Starting as a film billboard painter, he starred in more than three-hundred films in a career spanned over four decades. Today marks his 91st birth anniversary. A comedian, a legend in his own right, and an era on the screen, the one and only, Rangeela.
Born on 2nd January 1937, Rangeela opened his eyes in a Pashtun Family in Nangarhar Province of Afghanistan. He was very young when his family permanently settled in Peshawar, Pakistan.
Originally named “Mohammad Saeed Khan,” Rangeela is amongst the most iconic cinema figures the country has ever produced. Although he was initially more into bodybuilding and physical fitness, it was his migration to Lahore; the country’s cinematic hub at that time, that accidentally made him the most popular comedian of the country.
Most of his fans today mainly remember him for films like Diya Aur Toofan, Dil Aur Duniya, Aurat Raaj, and Insaan Aur Gadha, not many, however, know that it all started off with a small role in a film where he was only to enumerate the names of dishes as a waiter. It was this small role that made him addicted to acting.
The Big Head Over a Short Body
It wasn’t until 1957, however, that he got his big break through a Punjabi film titled, Jatti. Having a peculiar physique that consisted of a large head and a short stature, Rangeela would mostly use his facial expressions to generate laughs.
His slapstick, caricatural brand of postural comedy was the reason why filmmakers would cast Rangeela (along with Munawwar Zarif and Nanha) in their films. Their performances would provide comic relief in their otherwise serious films. The formulae was employed extensively by filmmakers across Lollywood (and even Bollywood) till late 90s.
It was not just comedy though that Rangeela was known for. He made some iconic films that were not only offbeat from the norm but also way ahead of their times. After directing and producing hit films like Diya Aur Toofan and Dil Aur Duniya, he gave some more iconic and thought-provoking films like Aurat Raaj (directed, produced, and acted) and Insaan Aur Gadha (acted).
James Dean of Pakistan
Notable cultural critic and journalist, Nadeem Farooq Paracha, in one of his essays “Who is the James Dean of Pakistan and India” notes Rangeela as the first hero that has shades of Pakistani cinema’s first angry young man, for his film Insaan Aur Gadha (1973) and Aurat Raaj (1979).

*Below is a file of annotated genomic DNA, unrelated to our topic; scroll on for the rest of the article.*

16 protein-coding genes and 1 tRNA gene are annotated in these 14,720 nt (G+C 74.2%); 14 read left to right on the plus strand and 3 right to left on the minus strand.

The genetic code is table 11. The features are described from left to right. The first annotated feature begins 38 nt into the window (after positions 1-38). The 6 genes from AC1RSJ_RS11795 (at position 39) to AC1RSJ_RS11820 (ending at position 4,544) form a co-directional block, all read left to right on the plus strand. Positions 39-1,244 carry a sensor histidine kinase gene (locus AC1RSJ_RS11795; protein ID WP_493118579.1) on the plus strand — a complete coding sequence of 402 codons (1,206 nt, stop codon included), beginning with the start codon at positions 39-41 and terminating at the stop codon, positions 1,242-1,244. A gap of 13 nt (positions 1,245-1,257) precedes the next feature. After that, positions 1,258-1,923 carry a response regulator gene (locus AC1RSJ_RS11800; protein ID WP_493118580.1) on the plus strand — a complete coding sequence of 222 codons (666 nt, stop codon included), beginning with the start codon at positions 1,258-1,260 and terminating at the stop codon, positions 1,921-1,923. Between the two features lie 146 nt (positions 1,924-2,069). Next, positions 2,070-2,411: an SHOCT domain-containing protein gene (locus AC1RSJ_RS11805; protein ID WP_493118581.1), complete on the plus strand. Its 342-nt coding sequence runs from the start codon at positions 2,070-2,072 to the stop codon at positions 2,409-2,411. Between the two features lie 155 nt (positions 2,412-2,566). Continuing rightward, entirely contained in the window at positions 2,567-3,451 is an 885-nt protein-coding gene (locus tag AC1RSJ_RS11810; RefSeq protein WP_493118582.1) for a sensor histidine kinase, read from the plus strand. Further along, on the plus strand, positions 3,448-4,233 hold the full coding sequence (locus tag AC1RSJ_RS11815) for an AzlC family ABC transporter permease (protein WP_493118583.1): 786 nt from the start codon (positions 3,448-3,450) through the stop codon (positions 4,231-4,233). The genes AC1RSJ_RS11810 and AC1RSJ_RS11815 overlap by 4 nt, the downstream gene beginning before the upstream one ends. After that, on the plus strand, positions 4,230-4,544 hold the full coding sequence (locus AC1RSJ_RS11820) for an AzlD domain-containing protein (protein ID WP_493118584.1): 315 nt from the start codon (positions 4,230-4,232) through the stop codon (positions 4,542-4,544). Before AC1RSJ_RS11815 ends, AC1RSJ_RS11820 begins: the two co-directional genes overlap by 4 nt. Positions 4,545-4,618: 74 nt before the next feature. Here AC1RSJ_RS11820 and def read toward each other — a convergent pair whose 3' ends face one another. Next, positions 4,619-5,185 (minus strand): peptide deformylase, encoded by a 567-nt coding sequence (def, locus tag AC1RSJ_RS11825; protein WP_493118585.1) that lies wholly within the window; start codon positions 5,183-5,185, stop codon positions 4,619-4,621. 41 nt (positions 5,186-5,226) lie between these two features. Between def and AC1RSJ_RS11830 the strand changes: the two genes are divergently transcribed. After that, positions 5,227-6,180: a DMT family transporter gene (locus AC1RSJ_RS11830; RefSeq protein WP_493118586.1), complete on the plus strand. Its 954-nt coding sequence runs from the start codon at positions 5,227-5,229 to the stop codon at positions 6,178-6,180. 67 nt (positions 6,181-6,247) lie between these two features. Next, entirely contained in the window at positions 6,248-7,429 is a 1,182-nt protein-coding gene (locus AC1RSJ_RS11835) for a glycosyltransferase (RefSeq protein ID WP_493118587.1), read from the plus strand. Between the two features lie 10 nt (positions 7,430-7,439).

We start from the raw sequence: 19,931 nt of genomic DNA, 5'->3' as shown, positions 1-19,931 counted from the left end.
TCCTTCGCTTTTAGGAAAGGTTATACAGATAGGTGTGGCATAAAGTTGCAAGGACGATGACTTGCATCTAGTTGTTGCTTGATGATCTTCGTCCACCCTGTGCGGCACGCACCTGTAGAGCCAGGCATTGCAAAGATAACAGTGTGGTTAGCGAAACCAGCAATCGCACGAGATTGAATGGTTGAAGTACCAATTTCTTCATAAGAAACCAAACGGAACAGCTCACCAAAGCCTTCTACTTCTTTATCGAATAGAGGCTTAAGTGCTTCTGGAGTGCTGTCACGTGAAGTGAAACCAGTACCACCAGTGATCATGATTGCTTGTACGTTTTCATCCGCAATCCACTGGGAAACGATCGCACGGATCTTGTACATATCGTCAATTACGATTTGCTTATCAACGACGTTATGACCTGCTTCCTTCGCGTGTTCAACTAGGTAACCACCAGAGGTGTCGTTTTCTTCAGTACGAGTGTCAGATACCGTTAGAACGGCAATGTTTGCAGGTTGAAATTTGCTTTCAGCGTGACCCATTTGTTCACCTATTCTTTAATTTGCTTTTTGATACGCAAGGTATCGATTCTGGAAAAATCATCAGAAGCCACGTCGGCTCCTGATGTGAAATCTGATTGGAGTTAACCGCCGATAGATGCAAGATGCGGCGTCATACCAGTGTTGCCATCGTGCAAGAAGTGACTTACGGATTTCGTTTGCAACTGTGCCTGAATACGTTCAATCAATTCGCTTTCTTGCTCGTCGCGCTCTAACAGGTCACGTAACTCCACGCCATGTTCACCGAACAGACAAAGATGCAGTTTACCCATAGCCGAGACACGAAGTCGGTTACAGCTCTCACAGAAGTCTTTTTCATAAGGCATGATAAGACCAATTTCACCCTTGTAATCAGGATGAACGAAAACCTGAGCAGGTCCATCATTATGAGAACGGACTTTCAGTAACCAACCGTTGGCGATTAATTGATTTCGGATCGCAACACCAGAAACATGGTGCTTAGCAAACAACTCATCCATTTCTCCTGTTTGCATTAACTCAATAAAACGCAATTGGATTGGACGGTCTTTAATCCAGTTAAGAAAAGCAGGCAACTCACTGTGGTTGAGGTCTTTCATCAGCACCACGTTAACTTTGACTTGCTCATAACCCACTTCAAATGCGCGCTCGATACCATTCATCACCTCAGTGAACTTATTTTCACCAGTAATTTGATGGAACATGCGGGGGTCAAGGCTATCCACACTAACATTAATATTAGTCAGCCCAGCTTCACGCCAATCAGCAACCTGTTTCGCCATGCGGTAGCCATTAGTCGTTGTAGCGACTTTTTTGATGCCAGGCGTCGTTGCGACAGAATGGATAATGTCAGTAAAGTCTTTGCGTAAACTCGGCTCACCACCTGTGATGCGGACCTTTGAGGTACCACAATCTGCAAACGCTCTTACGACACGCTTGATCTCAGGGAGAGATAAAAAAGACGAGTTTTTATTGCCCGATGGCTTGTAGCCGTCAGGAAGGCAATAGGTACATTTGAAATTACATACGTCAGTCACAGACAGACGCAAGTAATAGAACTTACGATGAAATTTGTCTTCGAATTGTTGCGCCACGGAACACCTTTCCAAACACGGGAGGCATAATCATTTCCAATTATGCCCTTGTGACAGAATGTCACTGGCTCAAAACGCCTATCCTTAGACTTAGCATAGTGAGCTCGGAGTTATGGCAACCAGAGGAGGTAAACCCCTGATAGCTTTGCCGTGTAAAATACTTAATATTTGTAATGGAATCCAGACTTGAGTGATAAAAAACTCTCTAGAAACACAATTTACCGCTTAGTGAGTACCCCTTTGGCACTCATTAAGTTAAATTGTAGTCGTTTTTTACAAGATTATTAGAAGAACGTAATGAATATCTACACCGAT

Insaan Aur Gadha was noted for having a protagonist that was more of an anti-hero than the usual “Good for everything” heroes the cinema was used to. The film showed a donkey which turns into a man after its prayers are answered by God. However, seeing the plight of humans in various events he wishes to be a donkey again, shortly after.
The iconic scene where Rangeela’s character addresses a gathering of donkey landed the film in hot waters and the Bhutto regime sought a ban on the film as it thought the film satirized ZA Bhutto for his populist rhetoric.
Aurat Raaj, on the other hand, is considered Pakistan’s first feminist film which targeted the country’s male-dominated society. Starring Raani, Waheed Murad and Sultan Rahi, the film shows a neglected wife of an aggressive and narcissist husband, who stands for herself and all the women of her area via a movement.
This dramatically ends up making Rani a political leader and ultimately the prime minister who then procures a special Bomb from abroad which, when exploded, turns all men into women. What follows is a laughter riot and some unapologetic feminist themes that the film explores.
Aurat Raaj couldn’t, however, work on box office because it was way ahead of its time. Later, the film would go on to attain a cult classic status in the ensuing years.
Modern Inspirations from Rangeela’s Work
Rangeela’s work has extensively inspired artists of current era ranging from pop singers to animated films. Fakhir’s hit rendition of “Sub Tu Soniye” was originally created for Rangeela and Nisho Starrer, Kubra Ashiq. The film itself was the Pakistani version of Anthony Quinn’s 1956 Hollywood epic, The Hunchback of Notre Dame.
Pakistan’s biggest animated grosser, The Donkey King, also has themes and dialogues copied from Insaan Aur Gadha. Especially from the scene where Rangeela’s character addresses donkeys in his film.
Similarly, Mahira and Shehryar Munawwar starrer, 7 Din Mohabbat In, has a sequence where a female protagonist uses “Niswani Jhatka” explosion to turn males into females. This seems inspired by the plot of Aurat Raaj.
His song “Ik Husn Ki Devi” was recreated multiple times by modern-day artists often with corporate collaborations.
Winning countless awards and a Pride of Performance in 2005, Rangeela died the same year due to cardiac arrest secondary to the complications of liver failure. He would always be remembered with utmost regard whenever Pakistani cinema would come under discussion. May his soul rest in peace.